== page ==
We have launched our most ambitious, landmark housing policy of building 5mn homes in 5 yrs. InshaAllah this will provide affordable houses for our less privileged strata of society, plus 6mn jobs, create demand in 40 industries directly involved in house building & attract FDI.
— Imran Khan (@ImranKhanPTI) October 11, 2018
Though there is no clear framework yet and there remain more questions than answers at this stage, the scheme has managed to generate enormous public interest, as more than 125,000 forms have been downloaded from the National Database and Registration Authority (NADRA) website, temporarily affecting the site itself. The project, which was initially launched for seven cities, has now been extended to 10 more cities in Punjab.
Detractors are of the view that this is just an announcement, and that nothing concrete will take place over the years. The biggest criticism thus far has been towards the fact that the funds-starved government does not have the budget to initiate this scheme. Although the state has remained mum on budgetary matters, the amount of $180 billion has been suggested, which of course seems unfeasible and unrealistic. Provincial Housing Minister Mian Mahmoodur Rasheed also revealed that this project will be a public-private partnership. A land bank will be created through which the government will provide land to builders, who will then be responsible for constructing the houses. Concerns have subsequently been raised over the transparency and monitoring of the construction, to ensure no money is set aside by compromising on the quality of the construction.
In my view, the launching of this initiative is a step in the right direction, but the road is full of bumps and obstructions.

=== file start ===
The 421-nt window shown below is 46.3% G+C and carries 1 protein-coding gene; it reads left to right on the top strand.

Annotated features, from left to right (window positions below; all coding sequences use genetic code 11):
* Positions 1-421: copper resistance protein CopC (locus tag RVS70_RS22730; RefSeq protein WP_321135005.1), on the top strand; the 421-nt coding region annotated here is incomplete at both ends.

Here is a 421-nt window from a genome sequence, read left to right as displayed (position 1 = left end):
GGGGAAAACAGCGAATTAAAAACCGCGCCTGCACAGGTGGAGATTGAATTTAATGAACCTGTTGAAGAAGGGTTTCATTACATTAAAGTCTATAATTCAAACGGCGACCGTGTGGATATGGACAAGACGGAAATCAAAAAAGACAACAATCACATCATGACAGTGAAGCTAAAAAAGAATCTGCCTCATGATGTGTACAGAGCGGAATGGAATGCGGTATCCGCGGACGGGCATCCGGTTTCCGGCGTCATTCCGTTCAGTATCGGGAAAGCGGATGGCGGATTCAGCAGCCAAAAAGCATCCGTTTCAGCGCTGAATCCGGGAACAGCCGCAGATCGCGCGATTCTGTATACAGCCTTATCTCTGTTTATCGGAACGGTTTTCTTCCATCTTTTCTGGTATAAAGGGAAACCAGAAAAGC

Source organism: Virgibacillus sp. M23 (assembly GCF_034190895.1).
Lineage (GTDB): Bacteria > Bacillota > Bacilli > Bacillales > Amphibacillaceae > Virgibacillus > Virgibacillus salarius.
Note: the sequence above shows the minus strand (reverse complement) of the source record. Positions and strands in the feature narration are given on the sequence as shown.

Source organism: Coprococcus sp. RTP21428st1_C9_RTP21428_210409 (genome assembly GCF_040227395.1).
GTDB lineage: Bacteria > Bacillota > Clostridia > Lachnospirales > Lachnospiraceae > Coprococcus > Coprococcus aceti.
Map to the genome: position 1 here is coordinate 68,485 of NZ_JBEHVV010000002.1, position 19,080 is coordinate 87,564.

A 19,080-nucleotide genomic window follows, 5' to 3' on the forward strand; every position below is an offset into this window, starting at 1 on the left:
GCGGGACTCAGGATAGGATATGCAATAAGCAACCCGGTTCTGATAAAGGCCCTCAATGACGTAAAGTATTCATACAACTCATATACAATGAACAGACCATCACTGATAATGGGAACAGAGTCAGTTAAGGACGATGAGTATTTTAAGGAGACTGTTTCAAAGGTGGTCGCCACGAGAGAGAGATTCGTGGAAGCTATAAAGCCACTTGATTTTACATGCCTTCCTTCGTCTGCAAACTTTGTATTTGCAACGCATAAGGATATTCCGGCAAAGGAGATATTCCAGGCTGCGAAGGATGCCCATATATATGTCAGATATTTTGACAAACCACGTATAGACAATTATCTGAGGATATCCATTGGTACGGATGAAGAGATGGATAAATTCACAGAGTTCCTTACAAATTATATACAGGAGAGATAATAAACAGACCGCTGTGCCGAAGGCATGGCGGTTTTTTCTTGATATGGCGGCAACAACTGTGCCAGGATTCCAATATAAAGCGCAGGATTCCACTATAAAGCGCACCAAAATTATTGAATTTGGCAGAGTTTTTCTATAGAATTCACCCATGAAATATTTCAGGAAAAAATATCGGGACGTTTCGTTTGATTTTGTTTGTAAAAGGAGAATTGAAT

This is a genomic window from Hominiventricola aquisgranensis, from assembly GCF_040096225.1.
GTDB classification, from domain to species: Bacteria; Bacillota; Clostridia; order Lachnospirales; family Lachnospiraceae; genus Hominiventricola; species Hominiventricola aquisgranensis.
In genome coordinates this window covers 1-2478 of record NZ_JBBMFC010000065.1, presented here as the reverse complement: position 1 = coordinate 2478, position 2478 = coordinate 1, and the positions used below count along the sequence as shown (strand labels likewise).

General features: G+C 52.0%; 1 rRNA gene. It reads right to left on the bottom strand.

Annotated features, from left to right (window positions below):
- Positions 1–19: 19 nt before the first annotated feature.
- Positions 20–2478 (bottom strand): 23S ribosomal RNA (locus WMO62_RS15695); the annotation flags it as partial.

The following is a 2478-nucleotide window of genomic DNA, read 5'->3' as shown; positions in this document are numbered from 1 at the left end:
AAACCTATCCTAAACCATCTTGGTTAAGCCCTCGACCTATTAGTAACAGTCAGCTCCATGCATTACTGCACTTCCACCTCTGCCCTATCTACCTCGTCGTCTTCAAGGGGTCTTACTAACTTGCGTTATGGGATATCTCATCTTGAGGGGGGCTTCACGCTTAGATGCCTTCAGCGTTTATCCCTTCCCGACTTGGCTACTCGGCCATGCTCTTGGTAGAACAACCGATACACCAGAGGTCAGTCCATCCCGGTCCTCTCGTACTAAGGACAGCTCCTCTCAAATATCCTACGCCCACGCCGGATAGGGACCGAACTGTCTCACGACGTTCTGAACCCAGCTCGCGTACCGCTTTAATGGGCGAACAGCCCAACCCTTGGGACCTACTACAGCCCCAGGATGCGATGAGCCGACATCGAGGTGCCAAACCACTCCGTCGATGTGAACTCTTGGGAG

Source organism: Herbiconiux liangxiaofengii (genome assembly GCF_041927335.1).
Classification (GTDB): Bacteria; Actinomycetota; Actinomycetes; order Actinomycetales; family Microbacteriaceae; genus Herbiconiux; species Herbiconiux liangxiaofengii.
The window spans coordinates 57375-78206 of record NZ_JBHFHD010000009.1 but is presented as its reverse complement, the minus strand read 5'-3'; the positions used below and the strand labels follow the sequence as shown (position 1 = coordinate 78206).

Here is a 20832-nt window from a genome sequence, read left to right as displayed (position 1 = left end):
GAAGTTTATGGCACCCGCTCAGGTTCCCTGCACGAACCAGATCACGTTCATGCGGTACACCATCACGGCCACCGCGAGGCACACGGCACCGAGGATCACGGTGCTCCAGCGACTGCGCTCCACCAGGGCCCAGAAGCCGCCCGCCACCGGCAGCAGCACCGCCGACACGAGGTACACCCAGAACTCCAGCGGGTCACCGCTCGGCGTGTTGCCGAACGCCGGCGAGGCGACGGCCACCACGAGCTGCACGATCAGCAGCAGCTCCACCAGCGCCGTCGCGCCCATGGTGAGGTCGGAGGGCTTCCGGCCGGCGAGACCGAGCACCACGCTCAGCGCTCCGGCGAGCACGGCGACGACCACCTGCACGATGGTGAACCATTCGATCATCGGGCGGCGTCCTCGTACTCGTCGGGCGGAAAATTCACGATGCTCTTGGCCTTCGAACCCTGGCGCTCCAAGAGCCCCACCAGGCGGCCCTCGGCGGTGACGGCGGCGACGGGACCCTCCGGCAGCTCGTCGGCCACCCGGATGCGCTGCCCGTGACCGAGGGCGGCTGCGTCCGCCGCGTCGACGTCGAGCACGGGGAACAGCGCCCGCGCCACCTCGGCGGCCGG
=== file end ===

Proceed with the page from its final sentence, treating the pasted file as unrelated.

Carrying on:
Cuba, Norway and Singapore are the only countries in the world to have successfully launched public housing schemes, but they did so roughly four decades ago, and their population is significantly low in comparison to Pakistan. India has a ‘housing for all’ initiative and has set a target for the year 2022, with over 1.7 million houses getting a nod from the central government. If our government is serious in carrying its initiative forward, it can either follow the pattern of one of these successful efforts or can come up with its own footprint to complete this scheme.
Within Pakistan, we have limited success stories when it comes to the public housing sector. In Karachi, for instance, the government built houses for employees of the federal government in the 50s, now known as the Federal B Area and Buffer Zone. The former got its name because ‘B’ class residential apartments were built for the lower grade staff, while the latter was called so because it acted as a buffer between the housing scheme of upper and lower grade employees.
Unfortunately, Pakistan’s ratio of mortgage financing to gross domestic product is extremely low, at 0.25%, especially when compared to the South Asian average of 3.4%.